Displaying items by tag: Whiterocks
Following two of the busiest days of the summer season so far in Northern Ireland, the RNLI team at Whiterocks arrived at work yesterday morning (Wednesday 19 July) to see that their unit, located near the entrance to the North Coast beach, had been extensively damaged.
The charity’s lifeguards discovered that the vandals had left behind broken bottles and a barbecue, while the unit’s aerial mount required for VHF communications had also been damaged.
A large rock which had been thrown at the hut damaged the unit’s outer skin, piercing the inner plywood and leaving a two-inch hole in the unit, which was also covered with indecent graffiti.
RNLI lifeguard supervisor Karl O’Neill said the damage to the aerial mount had threatened vital VHF communications, while the rock damage meant the unit was no longer watertight.
“Our lifeguards rely on the aerial to communicate with each other when on patrol and to communicate with their colleagues in the coastguard in the event of an emergency,” he said.
“Thankfully the damage has not rendered our communications off-service but should it have, and should it have happened during the last two days, which brought thousands of people to our beaches to enjoy the good weather, lives could have been put at risk.
“It is very disappointing for our lifeguards, who have been working hard to keep people safe, to turn up this morning after two busy days and see the unit they need to carry out their job has been so badly damaged. It really does dampen spirits.”
It is estimated that the repairs to the beach lifeguard unit will run into hundreds of pounds for the charity.
The RNLI is working closely with the PSNI who have appealed for anyone with any information to come forward.
“We would appeal to those doing this damage to be mindful that the RNLI is a charity,” said O’Neill. “Our lifeguards are an essential part of what is a seamless rescue service that saves lives from the beach to the open sea.
“Our lifeguards’ primary role at Whiterocks and on all lifeguarded beaches on the Causeway Coast is to make sure the beach can be enjoyed safely by the public. We want them to be able to continue to do that safely and with peace of mind.”
The call for help came after a member of the group the man was with observed him fall just before 1pm and raised the alarm.
After arriving on scene, senior RNLI lifeguard Jamie Russell immediately began to administer casualty care to the conscious man, who had fallen some 12 feet from the coastal path. He was joined on scene by a paramedic and they continued to provide assistance.
However with an incoming tide and a challenging location, it was decided that removing the casualty would require the assistance of Coleraine coastguard.
The man was secured on a stretcher and carefully moved by the group around the rocks to a waiting ambulance.
Commenting on the callout, RNLI lifeguard supervisor Karl O’Neill said: "This incident was quite a challenging one to respond to due to the nature and location of the fall.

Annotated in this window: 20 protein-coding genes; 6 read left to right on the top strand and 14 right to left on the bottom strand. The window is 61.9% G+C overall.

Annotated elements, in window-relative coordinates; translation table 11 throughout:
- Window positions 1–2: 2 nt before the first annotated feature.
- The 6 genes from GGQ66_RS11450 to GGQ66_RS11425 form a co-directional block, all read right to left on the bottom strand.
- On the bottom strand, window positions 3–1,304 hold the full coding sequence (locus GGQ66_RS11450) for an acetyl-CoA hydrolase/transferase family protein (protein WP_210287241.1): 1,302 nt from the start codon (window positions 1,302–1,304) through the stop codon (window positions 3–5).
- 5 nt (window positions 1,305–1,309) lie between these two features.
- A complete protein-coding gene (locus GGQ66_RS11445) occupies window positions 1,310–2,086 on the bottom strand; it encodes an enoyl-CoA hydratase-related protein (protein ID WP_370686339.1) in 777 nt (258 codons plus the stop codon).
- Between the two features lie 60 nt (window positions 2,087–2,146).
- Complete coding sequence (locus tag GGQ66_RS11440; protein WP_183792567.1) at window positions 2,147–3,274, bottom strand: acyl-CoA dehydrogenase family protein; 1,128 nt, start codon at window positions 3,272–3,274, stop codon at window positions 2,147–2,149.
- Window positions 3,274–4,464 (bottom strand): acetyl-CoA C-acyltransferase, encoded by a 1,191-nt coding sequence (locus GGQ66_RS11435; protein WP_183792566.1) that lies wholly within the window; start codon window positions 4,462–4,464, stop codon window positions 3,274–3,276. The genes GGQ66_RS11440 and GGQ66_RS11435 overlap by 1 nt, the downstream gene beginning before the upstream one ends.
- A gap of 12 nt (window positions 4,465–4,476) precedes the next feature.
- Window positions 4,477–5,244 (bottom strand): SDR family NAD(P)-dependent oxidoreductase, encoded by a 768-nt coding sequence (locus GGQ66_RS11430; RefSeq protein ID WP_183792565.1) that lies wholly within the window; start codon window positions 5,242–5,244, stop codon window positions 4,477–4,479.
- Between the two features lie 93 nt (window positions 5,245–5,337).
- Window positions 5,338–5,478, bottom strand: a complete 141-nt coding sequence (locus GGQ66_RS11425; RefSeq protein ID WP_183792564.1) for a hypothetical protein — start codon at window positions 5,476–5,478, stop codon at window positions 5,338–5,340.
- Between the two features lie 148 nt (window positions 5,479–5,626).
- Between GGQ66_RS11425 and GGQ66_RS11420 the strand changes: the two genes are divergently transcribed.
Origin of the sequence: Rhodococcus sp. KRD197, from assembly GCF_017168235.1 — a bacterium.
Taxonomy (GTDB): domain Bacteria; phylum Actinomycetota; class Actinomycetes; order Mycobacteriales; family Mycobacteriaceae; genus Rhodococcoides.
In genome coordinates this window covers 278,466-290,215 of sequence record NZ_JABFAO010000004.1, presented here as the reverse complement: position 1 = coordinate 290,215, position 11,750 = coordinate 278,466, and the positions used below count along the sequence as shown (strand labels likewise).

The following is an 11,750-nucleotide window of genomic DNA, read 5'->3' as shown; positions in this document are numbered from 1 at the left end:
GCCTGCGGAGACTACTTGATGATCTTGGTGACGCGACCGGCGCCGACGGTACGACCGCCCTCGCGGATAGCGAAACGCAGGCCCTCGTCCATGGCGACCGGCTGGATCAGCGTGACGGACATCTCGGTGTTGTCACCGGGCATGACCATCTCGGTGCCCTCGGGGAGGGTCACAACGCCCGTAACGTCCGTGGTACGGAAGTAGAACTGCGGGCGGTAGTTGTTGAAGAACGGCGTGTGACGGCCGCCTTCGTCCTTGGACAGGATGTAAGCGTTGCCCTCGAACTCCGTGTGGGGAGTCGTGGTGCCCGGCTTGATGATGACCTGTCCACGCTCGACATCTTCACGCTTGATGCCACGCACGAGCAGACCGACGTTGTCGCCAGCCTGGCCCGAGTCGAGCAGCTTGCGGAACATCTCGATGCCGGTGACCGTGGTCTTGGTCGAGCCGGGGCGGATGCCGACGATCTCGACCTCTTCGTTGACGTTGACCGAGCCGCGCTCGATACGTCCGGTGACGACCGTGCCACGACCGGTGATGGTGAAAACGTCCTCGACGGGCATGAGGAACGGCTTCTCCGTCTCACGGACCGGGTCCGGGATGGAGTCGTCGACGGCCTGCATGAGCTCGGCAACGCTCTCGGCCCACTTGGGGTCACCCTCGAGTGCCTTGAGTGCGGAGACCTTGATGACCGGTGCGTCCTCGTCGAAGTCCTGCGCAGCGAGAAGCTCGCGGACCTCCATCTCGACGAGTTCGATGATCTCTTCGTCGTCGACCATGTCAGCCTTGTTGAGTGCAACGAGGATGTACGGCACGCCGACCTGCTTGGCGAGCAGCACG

"Thankfully the man was conscious but we did not want to risk any further discomfort or injury by moving him ourselves. I would like to thank members of Coleraine coastguard for their assistance."
Whiterocks is one of five beaches being patrolled by RNLI lifeguard during the Easter holidays, continuing till Monday 4 April, as previously reported on Afloat.ie.
Senior RNLI lifeguard Bosco McAuley spotted two people in difficulty at 3.40pm approximately 100 metres out to sea within the lifeguards flagged patrol zone on the beach.
The two women were both on stand-up paddle boards when they got caught off guard by a strong offshore wind. Weather conditions were described as overcast and windy at the time, with about 1-2 foot of surf.
After observing the situation, McAuley asked his RNLI lifeguard colleagues Bruce Traill and Ali Boyd to assist. Traill quickly put on his RNLI rescue watercraft kit while Boyd launched the jetski into the water.
McAuley then proceeded to the two paddle boarders and assisted them safely back to shore before going back to retrieve the two paddle boards.
"Offshore winds during the summer season can cause issues on the beaches, when these situations arise we are on scene and can quickly deal with them to ensure the public’s safety," said McAuley after the rescue.
RNLI supervisor Tim Doran added: "Anyone who gets into difficulty the water should try to remain calm, raise their arm and signal for help. Our lifeguards are well trained when it comes to spotting people in danger in the water and are quick to respond."
" With numbers on the beaches expected to increase for the July holidays this week, Doran reminded people to be mindful of the RNLI’s key safety advice – particularly for those planning to use the water.
"If you are planning on visiting a beach this summer, choose a lifeguarded beach and swim between the red and yellow flags, which mark the safest area to swim and are an indicator that lifeguards are on duty.
"If you see someone else in trouble in the water, call on the help of a lifeguard or dial 999 and ask for the coastguard."
Surfing action from Portrush can now be enjoyed from all around the world following the launch of a live webcam at Whiterocks Beach.
Martin Kelly of Portrush Surf School teamed up with the town's Royal Court Hotel to set up the webcam at the popular surfing spot as a tool for travelling waveriders to check out conditions from a distance.
"By checking the webcam they can now see first hand exactly what the waves are doing, saving them time and money on a potentially wasted journey," the former Irish surfing champion told the Coleraine Times. "This is a case of know before you go."
The movable camera will allow for many different views of the Co Antrim beach that will surely appeal to more than surfing fans.
To view the webcam visit www.portrushsurfschool.com